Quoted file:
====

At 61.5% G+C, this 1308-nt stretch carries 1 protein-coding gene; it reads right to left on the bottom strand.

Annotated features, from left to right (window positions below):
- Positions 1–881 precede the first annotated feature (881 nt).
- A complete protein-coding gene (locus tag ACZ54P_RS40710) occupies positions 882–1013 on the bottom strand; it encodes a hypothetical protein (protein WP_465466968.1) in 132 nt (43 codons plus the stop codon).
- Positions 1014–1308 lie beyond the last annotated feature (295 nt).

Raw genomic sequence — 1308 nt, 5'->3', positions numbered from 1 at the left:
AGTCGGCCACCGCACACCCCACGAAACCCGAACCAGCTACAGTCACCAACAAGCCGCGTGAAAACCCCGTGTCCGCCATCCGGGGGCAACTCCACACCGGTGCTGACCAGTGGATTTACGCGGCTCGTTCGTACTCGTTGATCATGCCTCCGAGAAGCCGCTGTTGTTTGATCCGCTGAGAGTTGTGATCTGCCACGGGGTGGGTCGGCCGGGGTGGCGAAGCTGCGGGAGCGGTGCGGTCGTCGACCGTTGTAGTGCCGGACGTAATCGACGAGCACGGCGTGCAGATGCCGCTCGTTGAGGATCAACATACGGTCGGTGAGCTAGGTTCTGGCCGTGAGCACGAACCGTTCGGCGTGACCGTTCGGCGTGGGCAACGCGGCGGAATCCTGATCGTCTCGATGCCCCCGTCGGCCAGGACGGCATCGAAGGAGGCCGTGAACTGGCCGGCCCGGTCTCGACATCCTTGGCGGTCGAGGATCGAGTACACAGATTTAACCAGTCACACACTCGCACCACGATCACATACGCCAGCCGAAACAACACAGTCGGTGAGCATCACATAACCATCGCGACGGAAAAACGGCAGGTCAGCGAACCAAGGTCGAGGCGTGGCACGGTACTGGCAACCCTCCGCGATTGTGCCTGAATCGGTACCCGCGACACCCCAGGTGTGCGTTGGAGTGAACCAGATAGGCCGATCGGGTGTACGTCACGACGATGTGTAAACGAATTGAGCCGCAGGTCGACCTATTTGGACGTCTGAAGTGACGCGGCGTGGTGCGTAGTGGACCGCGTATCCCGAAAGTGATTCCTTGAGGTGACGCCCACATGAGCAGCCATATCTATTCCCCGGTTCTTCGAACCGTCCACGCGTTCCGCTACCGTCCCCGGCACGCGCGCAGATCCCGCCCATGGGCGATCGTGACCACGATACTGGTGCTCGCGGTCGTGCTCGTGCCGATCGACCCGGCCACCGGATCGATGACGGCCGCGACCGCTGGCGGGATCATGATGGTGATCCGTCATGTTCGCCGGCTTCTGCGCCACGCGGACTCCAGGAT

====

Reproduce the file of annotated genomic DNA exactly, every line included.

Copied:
At 61.5% G+C, this 1308-nt stretch carries 1 protein-coding gene; it reads right to left on the bottom strand.

Annotated features, from left to right (window positions below):
- Positions 1–881 precede the first annotated feature (881 nt).
- A complete protein-coding gene (locus tag ACZ54P_RS40710) occupies positions 882–1013 on the bottom strand; it encodes a hypothetical protein (protein WP_465466968.1) in 132 nt (43 codons plus the stop codon).
- Positions 1014–1308 lie beyond the last annotated feature (295 nt).

Raw genomic sequence — 1308 nt, 5'->3', positions numbered from 1 at the left:
AGTCGGCCACCGCACACCCCACGAAACCCGAACCAGCTACAGTCACCAACAAGCCGCGTGAAAACCCCGTGTCCGCCATCCGGGGGCAACTCCACACCGGTGCTGACCAGTGGATTTACGCGGCTCGTTCGTACTCGTTGATCATGCCTCCGAGAAGCCGCTGTTGTTTGATCCGCTGAGAGTTGTGATCTGCCACGGGGTGGGTCGGCCGGGGTGGCGAAGCTGCGGGAGCGGTGCGGTCGTCGACCGTTGTAGTGCCGGACGTAATCGACGAGCACGGCGTGCAGATGCCGCTCGTTGAGGATCAACATACGGTCGGTGAGCTAGGTTCTGGCCGTGAGCACGAACCGTTCGGCGTGACCGTTCGGCGTGGGCAACGCGGCGGAATCCTGATCGTCTCGATGCCCCCGTCGGCCAGGACGGCATCGAAGGAGGCCGTGAACTGGCCGGCCCGGTCTCGACATCCTTGGCGGTCGAGGATCGAGTACACAGATTTAACCAGTCACACACTCGCACCACGATCACATACGCCAGCCGAAACAACACAGTCGGTGAGCATCACATAACCATCGCGACGGAAAAACGGCAGGTCAGCGAACCAAGGTCGAGGCGTGGCACGGTACTGGCAACCCTCCGCGATTGTGCCTGAATCGGTACCCGCGACACCCCAGGTGTGCGTTGGAGTGAACCAGATAGGCCGATCGGGTGTACGTCACGACGATGTGTAAACGAATTGAGCCGCAGGTCGACCTATTTGGACGTCTGAAGTGACGCGGCGTGGTGCGTAGTGGACCGCGTATCCCGAAAGTGATTCCTTGAGGTGACGCCCACATGAGCAGCCATATCTATTCCCCGGTTCTTCGAACCGTCCACGCGTTCCGCTACCGTCCCCGGCACGCGCGCAGATCCCGCCCATGGGCGATCGTGACCACGATACTGGTGCTCGCGGTCGTGCTCGTGCCGATCGACCCGGCCACCGGATCGATGACGGCCGCGACCGCTGGCGGGATCATGATGGTGATCCGTCATGTTCGCCGGCTTCTGCGCCACGCGGACTCCAGGAT